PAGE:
The Son of Tarzan

By Edgar Rice Burroughs

Page 25

into the God-made jungle. A little shiver of anticipation
tingled his spine, and then, quite without volition, he found himself
gazing into the loving eyes of his mother and the strong face of the
father which mirrored, beneath its masculine strength, a love no less
than the mother's eyes proclaimed. He felt himself weakening in his
resolve. Nearby one of the ship's officers was shouting orders to a
flotilla of native boats that was approaching to lighter the
consignment of the steamer's cargo destined for this tiny post.

"When does the next steamer for England touch here?" the boy asked.

"The Emanuel ought to be along most any time now," replied the officer.
"I figgered we'd find her here," and he went on with his bellowing
remarks to the dusty horde drawing close to the steamer's side.

The task of lowering the boy's grandmother over the side to a waiting
canoe was rather difficult. The lad insisted on being always at her
side, and when at last she was safely ensconced in the bottom of the
craft that was to bear them shoreward her grandson dropped catlike
after her. So interested was he in seeing her comfortably disposed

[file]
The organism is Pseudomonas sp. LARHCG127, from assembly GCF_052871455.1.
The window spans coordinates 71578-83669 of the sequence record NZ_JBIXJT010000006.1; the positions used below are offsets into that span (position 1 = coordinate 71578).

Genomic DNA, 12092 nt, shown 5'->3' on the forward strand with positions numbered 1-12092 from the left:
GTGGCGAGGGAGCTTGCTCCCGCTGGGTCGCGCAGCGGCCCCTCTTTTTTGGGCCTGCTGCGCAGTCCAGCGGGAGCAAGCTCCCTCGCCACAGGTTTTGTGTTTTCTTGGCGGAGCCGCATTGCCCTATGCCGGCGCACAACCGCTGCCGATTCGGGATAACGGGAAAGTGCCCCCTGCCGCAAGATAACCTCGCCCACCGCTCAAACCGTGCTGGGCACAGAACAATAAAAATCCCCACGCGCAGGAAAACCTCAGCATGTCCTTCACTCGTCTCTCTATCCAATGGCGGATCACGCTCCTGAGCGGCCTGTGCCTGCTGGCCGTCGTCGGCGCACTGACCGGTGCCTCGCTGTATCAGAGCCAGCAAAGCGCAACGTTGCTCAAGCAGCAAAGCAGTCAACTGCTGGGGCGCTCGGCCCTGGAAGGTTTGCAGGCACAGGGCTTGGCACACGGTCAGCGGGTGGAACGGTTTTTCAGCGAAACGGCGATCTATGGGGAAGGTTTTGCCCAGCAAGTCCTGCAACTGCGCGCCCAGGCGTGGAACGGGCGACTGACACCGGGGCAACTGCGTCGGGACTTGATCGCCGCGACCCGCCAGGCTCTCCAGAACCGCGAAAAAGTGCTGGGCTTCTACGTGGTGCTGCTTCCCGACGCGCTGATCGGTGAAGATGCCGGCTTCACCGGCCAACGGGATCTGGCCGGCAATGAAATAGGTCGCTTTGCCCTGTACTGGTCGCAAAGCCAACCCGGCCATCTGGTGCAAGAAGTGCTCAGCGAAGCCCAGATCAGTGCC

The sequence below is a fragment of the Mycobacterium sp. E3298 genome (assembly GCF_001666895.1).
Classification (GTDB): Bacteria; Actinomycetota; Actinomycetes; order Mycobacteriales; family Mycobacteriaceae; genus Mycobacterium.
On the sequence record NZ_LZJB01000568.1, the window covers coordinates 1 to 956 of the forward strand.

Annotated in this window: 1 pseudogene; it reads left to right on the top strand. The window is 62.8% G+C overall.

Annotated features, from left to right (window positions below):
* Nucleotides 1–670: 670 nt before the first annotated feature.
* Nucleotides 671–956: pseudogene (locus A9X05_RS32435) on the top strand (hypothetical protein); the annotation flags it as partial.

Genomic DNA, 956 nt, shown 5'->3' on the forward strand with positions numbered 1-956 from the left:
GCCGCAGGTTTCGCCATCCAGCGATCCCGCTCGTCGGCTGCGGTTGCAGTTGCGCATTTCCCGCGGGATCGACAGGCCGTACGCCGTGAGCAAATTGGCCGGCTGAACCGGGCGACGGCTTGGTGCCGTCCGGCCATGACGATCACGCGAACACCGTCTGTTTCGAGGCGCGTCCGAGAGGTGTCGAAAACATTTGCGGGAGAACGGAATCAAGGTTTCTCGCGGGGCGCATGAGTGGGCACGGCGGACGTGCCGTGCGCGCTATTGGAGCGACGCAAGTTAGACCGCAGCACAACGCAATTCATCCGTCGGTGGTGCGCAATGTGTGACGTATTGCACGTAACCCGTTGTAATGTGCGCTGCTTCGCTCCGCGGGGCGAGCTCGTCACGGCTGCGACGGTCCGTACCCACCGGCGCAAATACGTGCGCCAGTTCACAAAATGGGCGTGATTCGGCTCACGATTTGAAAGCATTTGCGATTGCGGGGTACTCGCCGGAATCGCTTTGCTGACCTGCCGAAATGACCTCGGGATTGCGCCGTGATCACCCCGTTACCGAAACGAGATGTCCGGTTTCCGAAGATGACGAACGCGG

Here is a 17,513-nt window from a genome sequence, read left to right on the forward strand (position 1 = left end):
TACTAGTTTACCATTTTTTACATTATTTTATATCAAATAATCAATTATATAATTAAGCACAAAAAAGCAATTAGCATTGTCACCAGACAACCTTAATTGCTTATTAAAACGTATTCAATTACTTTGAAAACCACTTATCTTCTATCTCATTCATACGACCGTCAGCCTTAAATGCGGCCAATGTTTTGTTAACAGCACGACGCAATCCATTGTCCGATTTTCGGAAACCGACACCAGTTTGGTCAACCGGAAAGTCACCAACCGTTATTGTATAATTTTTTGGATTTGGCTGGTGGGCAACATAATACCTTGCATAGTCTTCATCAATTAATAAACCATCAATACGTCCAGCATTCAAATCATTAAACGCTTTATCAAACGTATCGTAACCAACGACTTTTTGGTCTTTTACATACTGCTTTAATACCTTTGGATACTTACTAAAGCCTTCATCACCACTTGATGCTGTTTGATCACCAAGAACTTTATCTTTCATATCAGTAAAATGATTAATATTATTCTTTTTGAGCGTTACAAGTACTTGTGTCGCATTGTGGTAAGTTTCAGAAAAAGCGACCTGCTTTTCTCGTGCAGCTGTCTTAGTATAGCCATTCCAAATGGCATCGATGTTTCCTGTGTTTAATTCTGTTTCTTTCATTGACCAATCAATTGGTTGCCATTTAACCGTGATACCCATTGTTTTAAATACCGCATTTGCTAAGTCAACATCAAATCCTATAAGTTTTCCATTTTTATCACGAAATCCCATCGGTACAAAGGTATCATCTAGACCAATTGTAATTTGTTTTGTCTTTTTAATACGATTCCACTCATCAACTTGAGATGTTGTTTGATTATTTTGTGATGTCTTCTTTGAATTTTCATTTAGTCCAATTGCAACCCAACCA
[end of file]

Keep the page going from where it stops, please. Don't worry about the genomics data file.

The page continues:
that he failed to notice the little package that had worked from his
pocket as he assisted in lowering the sling that contained the old
woman over the steamer's side, nor did he notice it even as it slipped
out entirely and dropped into the sea.

Scarcely had the boat containing the boy and the old woman started for
the shore than Condon hailed a canoe upon the other side of the ship,
and after bargaining with its owner finally lowered his baggage and
himself aboard. Once ashore he kept out of sight of the two-story
atrocity that bore the legend "Hotel" to lure unsuspecting wayfarers to
its multitudinous discomforts. It was quite dark before he ventured to
enter and arrange for accommodations.

In a back room upon the second floor the lad was explaining, not
without considerable difficulty, to his grandmother that he had decided
to return to England upon the next steamer. He was endeavoring to make
it plain to the old lady that she might remain in Africa if she wished
but that for his part his conscience demanded that he return to his
father and mother, who doubtless were even now suffering untold sorrow
because of his absence; from which it may be assumed that his parents
had not been acquainted with the plans that he and the old lady had
made for their adventure into

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